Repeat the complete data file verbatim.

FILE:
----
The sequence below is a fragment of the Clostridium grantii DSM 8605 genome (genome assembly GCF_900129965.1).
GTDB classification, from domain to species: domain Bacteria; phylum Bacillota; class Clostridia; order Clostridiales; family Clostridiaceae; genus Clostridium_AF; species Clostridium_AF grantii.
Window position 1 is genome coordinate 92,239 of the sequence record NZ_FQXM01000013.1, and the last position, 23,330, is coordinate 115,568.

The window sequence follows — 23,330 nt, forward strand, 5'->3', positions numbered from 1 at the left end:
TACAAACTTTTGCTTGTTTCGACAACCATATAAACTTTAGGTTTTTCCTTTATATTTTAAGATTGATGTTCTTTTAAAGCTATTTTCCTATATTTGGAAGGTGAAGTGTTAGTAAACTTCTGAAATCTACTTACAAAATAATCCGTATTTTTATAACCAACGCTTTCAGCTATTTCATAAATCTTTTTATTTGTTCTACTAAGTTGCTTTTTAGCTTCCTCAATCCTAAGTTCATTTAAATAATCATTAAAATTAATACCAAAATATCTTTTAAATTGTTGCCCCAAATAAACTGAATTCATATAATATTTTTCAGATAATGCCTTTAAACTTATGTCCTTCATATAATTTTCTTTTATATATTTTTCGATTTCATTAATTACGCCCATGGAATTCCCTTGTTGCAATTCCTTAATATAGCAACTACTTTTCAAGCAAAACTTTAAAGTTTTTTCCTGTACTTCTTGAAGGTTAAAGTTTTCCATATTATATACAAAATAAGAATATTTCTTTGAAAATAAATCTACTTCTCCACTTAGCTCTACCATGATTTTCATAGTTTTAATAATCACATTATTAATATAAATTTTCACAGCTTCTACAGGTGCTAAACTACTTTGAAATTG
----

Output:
The sequence below is a fragment of the Clostridium grantii DSM 8605 genome (genome assembly GCF_900129965.1).
GTDB classification, from domain to species: domain Bacteria; phylum Bacillota; class Clostridia; order Clostridiales; family Clostridiaceae; genus Clostridium_AF; species Clostridium_AF grantii.
Window position 1 is genome coordinate 92,239 of the sequence record NZ_FQXM01000013.1, and the last position, 23,330, is coordinate 115,568.

The window sequence follows — 23,330 nt, forward strand, 5'->3', positions numbered from 1 at the left end:
TACAAACTTTTGCTTGTTTCGACAACCATATAAACTTTAGGTTTTTCCTTTATATTTTAAGATTGATGTTCTTTTAAAGCTATTTTCCTATATTTGGAAGGTGAAGTGTTAGTAAACTTCTGAAATCTACTTACAAAATAATCCGTATTTTTATAACCAACGCTTTCAGCTATTTCATAAATCTTTTTATTTGTTCTACTAAGTTGCTTTTTAGCTTCCTCAATCCTAAGTTCATTTAAATAATCATTAAAATTAATACCAAAATATCTTTTAAATTGTTGCCCCAAATAAACTGAATTCATATAATATTTTTCAGATAATGCCTTTAAACTTATGTCCTTCATATAATTTTCTTTTATATATTTTTCGATTTCATTAATTACGCCCATGGAATTCCCTTGTTGCAATTCCTTAATATAGCAACTACTTTTCAAGCAAAACTTTAAAGTTTTTTCCTGTACTTCTTGAAGGTTAAAGTTTTCCATATTATATACAAAATAAGAATATTTCTTTGAAAATAAATCTACTTCTCCACTTAGCTCTACCATGATTTTCATAGTTTTAATAATCACATTATTAATATAAATTTTCACAGCTTCTACAGGTGCTAAACTACTTTGAAATTG